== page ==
The demolition of the State’s worst unfinished ghost estates will begin next year under a plan devised by Minister of State for Housing Jan O’Sullivan.Ms O’Sullivan has drawn up a list of 40 estates for demolition in the next 12 months.Others are likely to be added when the initial programme is complete. A spokesman for the Minister of State said yesterday that 40 estates which have no hope of being developed will be bulldozed next year.

Some of them are at a very rudimentary stage with no completed houses in the developments.

Commercial viability
He said the Department of the Environment had been working with local authorities to identify estates with no hope of commercial viability.

Council officials have been in touch with the property developers involved and their banks to draw up plans for dealing with the worst cases.

The legal owners of the properties are now considering whether to comply with requests by the local authorities to clear the sites or propose alternative plans to deal with them.

Most of the ghost estates targeted for demolition are not close to the main urban centres and are owned by small local developers.

The spokesman said some of them have partially built houses on them but many have just foundations and groundworks and could be returned to green field status relatively easily.

The latest inventory of unfinished estates provided by local authorities to the department shows that there are less than 1,300 of them in the country. This compares with 1,770 a year ago.

A significant number of unfinished estates have been brought up to standard over the past year with local authorities providing proper road access as well as footpaths, roads, lighting and other services.

A fund of €10 million was allocated in the budget to provide these facilities in estates where most of the houses have been occupied.

Councils can apply to draw down money from this fund and Ms O’Sullivan is hoping that the provision of basic services will persuade developers to finish off the houses in the improved estates.

‘Private finance’
“If this works by attracting the private finance to finish out a number of estates we can make the case to do it again.

“As of now we have the funding for 2014 but €10 million is just enough for the first phase of a programme to deal with problem estates,” said the department spokesman.

Mothers granted leave to challenge law on resource hours for 

Down Syndrome children 

 

Two mothers have been granted leave to challenge the current rules on resource hours for children with Down Syndrome in the High Court next month.

The High Court has granted leave for two mothers of children with Down Syndrome to challenge the law on the provision of resource teaching hours to children with the disability.

One of the women. whose five-year-old son has Down Syndrome and is currently schooled in the mainstream system, wants her son to be allocated resource teaching hours, but Down Syndrome is not currently recognised as a disability by the Department of Education.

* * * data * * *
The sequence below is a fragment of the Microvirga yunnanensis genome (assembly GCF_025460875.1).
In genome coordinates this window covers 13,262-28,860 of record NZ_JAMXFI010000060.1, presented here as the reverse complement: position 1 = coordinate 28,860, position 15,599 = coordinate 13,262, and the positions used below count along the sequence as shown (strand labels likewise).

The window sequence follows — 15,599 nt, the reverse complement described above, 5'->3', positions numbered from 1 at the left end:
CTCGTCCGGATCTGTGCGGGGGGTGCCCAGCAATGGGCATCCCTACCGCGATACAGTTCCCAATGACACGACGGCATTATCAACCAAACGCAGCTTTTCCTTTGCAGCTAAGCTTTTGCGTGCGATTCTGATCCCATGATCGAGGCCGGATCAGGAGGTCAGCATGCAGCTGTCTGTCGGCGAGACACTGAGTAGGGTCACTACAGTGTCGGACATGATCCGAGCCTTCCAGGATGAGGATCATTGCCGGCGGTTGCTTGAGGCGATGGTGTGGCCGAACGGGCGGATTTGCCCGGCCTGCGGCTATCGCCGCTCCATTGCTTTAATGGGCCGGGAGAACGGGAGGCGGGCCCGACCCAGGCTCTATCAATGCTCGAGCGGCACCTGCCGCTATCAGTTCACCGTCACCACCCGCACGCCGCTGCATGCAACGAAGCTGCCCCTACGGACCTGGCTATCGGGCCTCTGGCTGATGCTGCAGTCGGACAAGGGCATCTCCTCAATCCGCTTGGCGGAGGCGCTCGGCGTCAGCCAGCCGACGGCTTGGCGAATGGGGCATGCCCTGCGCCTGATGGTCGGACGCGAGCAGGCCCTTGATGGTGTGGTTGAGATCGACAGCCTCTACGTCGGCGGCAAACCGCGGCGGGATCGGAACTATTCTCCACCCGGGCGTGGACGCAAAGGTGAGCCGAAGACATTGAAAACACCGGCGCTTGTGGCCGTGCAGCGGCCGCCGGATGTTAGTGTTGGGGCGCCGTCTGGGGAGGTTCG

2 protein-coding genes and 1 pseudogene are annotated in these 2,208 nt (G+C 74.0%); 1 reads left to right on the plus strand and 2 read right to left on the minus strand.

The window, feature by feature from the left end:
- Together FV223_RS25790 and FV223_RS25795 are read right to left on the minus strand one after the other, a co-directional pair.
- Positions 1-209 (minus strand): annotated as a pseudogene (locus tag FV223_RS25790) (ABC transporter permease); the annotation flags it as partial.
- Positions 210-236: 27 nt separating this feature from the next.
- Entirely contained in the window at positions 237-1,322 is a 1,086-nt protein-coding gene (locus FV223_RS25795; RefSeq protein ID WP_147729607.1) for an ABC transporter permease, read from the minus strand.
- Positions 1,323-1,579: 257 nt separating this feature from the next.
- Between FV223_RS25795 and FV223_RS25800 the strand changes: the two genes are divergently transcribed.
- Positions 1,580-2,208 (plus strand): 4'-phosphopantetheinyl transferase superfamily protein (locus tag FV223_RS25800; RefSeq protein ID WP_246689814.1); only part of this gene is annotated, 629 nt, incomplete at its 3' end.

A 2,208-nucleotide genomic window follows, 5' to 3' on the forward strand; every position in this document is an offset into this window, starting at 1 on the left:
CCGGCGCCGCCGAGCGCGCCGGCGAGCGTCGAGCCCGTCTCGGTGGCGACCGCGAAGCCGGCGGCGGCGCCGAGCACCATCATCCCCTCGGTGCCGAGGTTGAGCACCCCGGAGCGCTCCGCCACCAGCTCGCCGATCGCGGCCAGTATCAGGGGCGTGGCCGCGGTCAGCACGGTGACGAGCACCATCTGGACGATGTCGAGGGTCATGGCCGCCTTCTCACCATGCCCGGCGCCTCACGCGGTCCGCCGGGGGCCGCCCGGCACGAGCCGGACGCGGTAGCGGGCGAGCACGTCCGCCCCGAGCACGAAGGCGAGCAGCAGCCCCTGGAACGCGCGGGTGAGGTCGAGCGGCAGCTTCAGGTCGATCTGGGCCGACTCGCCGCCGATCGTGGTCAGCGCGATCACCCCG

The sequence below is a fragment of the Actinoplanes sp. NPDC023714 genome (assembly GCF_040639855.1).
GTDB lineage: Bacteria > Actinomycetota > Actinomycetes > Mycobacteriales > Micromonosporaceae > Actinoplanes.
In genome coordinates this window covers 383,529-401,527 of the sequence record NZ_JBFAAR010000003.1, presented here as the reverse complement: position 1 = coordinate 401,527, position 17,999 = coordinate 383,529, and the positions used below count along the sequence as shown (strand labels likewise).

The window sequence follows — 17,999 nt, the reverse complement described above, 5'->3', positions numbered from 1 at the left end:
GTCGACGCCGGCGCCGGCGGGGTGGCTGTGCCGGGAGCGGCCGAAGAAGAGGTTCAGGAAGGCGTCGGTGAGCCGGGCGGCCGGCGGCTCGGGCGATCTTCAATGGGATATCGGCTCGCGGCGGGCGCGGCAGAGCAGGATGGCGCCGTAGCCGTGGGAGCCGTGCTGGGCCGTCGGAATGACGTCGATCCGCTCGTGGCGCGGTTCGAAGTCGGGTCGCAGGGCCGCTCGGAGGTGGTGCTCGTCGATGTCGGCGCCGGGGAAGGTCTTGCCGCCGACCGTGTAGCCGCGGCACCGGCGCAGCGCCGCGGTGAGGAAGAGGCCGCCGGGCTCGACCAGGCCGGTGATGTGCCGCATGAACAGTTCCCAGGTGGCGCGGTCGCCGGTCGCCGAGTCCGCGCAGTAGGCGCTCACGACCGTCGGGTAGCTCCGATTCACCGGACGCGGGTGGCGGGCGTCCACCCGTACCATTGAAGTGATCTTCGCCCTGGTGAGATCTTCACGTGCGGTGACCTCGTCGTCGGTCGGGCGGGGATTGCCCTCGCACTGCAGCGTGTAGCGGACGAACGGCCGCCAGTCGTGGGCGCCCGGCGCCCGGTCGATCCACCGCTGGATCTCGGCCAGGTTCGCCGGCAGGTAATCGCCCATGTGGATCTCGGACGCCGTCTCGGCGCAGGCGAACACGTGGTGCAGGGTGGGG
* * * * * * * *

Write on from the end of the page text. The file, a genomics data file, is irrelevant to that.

A child with the disability must be diagnosed with second disability from the Department of Education’s ‘Low Incidence Disability’ list in order to qualify for resource teaching hours.

“My son has Down Syndrome and he is not entitled to support in the mainstream schools,” the mother, who cannot be named for legal reasons, told TheJournal.ie today.

“We’re asking the State to recognise our children and give them adequate support.”

The State has been given until 5 December to respond to the case. The woman said this evening that she is “naturally nervous” but wants the nation to realise that Down Syndrome is a disability.

She said that having met with Education Minister Ruairi Quinn she feels this is now the only option left for her.

Doctors should always put patient care before cost

a Professor says

   

Doctors should always try to do the best they can for their patients without the consideration of cost, a leading ophthalmologist has said.

The Full Professor and Chair at the Department of Ophthalmology, University Vita-Salute, Scientific Institute, San Raffaele, Milan, Italy — described by the Irish College of Ophthalmologists (ICO) as one of the world’s top ophthalmic experts — commented: “Our role should not be to ask for less for our patients. As doctors, we work for the best for our patients, then someone else with responsibility for allocation of resources should worry about feasibility, maybe a politician.”

Prof Francesco Bandello, in Dublin last month for the International Retina and AMD Congress 2013, was commenting on the ongoing debate in the specialty — whether to prescribe Avastin (bevacizumab), a cheaper off-label drug originally licensed for cancer, or the relatively more expensive licensed Lucentis (ranibizumab), for the treatment of wet Age-related Macular Degeneration (AMD).